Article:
Trojanmice Complexity Club Newsletter No 18
Season's greetings to you all. I suppose that when you think about it Christmas is an excellent example of a complex evolving system. I am a bit of a sucker for sentimental Christmas movies and I was watching a re-run of "Miracle on
I am not a religious person but I do believe in Peace and Goodwill, so may your life be full of that peace and goodwill.
We are free in childhood to be experimentally insane, the same way that a nutty professor is on campus. We can have imaginary friends; we can turn a cardboard box into a space shuttle. We use our imagination to try things out.
Play is a significant activity for enriching our lives at all ages. We play musical instruments. We play a game of sport. We even play a hand of cards. If we fall in love, we feel like playing again like children to bond with our partner. When we have children around, we play with them to encourage their exploration and learning. As our understanding expands through a lifetime, play that creates metaphors is a way of learning about how systems work and their properties.
Executive teams in corporations around the world now play regularly in self-directed, metaphorical environments to discuss and understand their:
o Corporate Identity
Peter Senge in The Fifth Discipline (1992) recommends that adults engage with computer simulations called Microworlds to rediscover the power of learning through play. Microworlds accelerates learning by compressing time and space; and also provides unmistakable feedback on the consequences of decisions to act (something that is often missing from decisions in real life and consequently we don't learn from them).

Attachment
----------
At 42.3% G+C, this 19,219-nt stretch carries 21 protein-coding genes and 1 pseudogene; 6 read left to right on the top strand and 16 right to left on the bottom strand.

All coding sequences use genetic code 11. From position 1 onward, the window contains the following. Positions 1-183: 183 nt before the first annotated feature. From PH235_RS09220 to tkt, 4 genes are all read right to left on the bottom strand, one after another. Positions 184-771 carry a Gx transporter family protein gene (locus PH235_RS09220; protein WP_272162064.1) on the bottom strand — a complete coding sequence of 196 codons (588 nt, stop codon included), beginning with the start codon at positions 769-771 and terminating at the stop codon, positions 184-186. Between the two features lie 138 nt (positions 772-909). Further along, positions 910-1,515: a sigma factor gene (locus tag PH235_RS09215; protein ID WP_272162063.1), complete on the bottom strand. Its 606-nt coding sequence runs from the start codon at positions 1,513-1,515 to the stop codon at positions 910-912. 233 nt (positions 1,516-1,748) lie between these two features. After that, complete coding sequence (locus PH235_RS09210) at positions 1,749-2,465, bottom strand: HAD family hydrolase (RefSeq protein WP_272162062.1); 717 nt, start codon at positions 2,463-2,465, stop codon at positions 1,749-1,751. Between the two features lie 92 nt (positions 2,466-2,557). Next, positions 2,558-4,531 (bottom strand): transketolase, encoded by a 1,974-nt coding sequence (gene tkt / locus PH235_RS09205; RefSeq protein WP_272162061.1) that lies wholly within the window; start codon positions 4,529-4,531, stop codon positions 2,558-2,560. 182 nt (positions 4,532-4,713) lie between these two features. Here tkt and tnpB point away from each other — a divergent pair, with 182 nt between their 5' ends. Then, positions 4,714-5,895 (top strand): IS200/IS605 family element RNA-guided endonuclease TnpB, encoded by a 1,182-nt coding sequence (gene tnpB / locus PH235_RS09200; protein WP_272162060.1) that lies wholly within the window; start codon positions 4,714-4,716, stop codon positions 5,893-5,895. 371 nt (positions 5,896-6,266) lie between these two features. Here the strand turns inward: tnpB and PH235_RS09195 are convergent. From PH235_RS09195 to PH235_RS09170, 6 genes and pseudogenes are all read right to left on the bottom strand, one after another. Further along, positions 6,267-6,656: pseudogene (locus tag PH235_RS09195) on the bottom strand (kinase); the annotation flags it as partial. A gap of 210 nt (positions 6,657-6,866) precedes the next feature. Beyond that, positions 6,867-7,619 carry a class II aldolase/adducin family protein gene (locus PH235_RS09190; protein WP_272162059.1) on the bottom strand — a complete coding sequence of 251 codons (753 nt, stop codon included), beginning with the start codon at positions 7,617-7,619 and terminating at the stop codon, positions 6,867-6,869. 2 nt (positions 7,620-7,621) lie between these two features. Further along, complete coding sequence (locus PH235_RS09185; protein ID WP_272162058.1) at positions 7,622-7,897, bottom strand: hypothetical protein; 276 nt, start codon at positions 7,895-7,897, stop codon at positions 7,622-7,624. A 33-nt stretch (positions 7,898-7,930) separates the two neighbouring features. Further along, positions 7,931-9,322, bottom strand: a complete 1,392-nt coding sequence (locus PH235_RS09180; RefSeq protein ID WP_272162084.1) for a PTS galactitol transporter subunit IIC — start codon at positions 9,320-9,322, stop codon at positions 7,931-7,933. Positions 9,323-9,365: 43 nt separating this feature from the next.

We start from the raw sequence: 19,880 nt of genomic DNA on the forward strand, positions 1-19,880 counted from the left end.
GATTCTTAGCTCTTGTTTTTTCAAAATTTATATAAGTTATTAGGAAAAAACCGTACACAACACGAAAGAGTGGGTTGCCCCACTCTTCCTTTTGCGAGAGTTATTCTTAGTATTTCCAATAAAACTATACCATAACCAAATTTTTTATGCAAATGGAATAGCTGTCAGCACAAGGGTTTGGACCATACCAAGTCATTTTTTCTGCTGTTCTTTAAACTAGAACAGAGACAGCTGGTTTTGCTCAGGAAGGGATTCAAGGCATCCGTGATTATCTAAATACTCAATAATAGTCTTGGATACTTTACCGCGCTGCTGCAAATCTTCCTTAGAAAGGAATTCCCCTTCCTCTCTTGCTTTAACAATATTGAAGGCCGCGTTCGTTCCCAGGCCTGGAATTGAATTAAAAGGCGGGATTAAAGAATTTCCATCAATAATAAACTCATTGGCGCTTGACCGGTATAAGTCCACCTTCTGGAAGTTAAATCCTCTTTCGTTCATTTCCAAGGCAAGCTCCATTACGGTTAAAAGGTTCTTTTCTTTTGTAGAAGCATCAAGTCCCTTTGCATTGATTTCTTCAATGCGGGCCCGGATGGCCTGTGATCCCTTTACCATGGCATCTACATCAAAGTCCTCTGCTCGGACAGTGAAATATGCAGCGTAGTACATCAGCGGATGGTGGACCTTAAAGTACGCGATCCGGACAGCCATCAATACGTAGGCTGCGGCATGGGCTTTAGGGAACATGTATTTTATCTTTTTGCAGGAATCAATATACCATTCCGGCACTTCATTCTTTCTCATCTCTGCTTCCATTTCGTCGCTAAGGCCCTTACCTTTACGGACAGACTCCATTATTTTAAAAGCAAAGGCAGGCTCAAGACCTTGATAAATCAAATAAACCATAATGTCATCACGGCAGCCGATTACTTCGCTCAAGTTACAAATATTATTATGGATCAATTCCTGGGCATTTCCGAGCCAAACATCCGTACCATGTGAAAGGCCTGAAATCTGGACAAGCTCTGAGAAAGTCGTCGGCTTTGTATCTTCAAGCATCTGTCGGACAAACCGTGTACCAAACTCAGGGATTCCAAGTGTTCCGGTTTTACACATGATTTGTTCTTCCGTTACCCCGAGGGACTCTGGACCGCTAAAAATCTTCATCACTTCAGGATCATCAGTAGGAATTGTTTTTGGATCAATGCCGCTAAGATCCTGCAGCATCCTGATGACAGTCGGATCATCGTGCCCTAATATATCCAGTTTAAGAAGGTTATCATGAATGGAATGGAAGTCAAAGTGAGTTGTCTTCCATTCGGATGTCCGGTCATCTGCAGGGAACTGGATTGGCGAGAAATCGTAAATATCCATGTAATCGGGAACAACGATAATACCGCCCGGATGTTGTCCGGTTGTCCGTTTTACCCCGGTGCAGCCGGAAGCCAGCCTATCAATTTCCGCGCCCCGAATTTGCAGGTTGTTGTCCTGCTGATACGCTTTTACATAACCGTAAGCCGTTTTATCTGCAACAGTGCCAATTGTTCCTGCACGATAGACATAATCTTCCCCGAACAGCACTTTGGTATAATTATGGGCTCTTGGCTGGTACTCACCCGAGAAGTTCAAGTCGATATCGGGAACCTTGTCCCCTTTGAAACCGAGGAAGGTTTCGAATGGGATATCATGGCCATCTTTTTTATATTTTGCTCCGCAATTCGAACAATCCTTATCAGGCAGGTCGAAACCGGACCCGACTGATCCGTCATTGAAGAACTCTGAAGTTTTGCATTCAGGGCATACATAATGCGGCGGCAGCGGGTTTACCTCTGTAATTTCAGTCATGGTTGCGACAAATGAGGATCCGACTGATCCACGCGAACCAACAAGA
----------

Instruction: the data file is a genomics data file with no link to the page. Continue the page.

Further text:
At the level of systems thinking, the map of consciousness has features about emotions, language and play to inform our strategy for lifelong learning when we come to construct it in context.
Again thanks to Dave Gurteen http://www.gurteen.com/gurteen/gurteen.nsf/
"Life is not the way it's supposed to be. It's the way you cope with it is what makes the difference."
"Nobody gets anything remotely interesting right first time, except by accident"
Every so often I put "trojanmice" in a search engine to see what comes up. Recently Brian Lamb's Blog came up and it is full of fascinating information. A blog is a sort of web log but why not visit http://www.reusability.org/blogs/brian/ and see for yourself.
This is a fascinating site with lots of interesting articles and resources about complexity.
Another interesting site about creativity that also has useful tools and resources.
Washington Center for Complexity and Public Policy:
I am impressed by how important complexity theory is for public policy in the
By Kevin Dooley http://www.eas.asu.edu/~kdooley/papers/qualityparadigm.PDF
The quality of goods and services has always been a societal concern. In this paper I describe the evolution of the discipline of quality via an evolutionary model of paradigm development. Using a narrative approach, I propose three epochs within the evolution of the discipline: a pre-industrial paradigm of caveat emptor, an industrial paradigm of quality control, and a post-industrial paradigm of total quality management. My model suggests that each paradigm was the result of the discipline's adaptation to environmental contingencies. I also propose that the essential nature of the paradigm was foreshadowed in the previous epoch as a local variation that was later selected globally when environmental changes occurred. I extend the model to predict what might constitute the challenges of the next quality paradigm.
I always learn most when I am helping others learn and so it was the other day when I was with a client. They where very concerned that there was no "they" in their organisation, only "us". At the end of the day one of the people there said "the most important thing I have learned today is that there might be no 'they' but that there is an 'it'". That is the organisation is an entity with its own needs, an entity that is greater than the sum of its parts.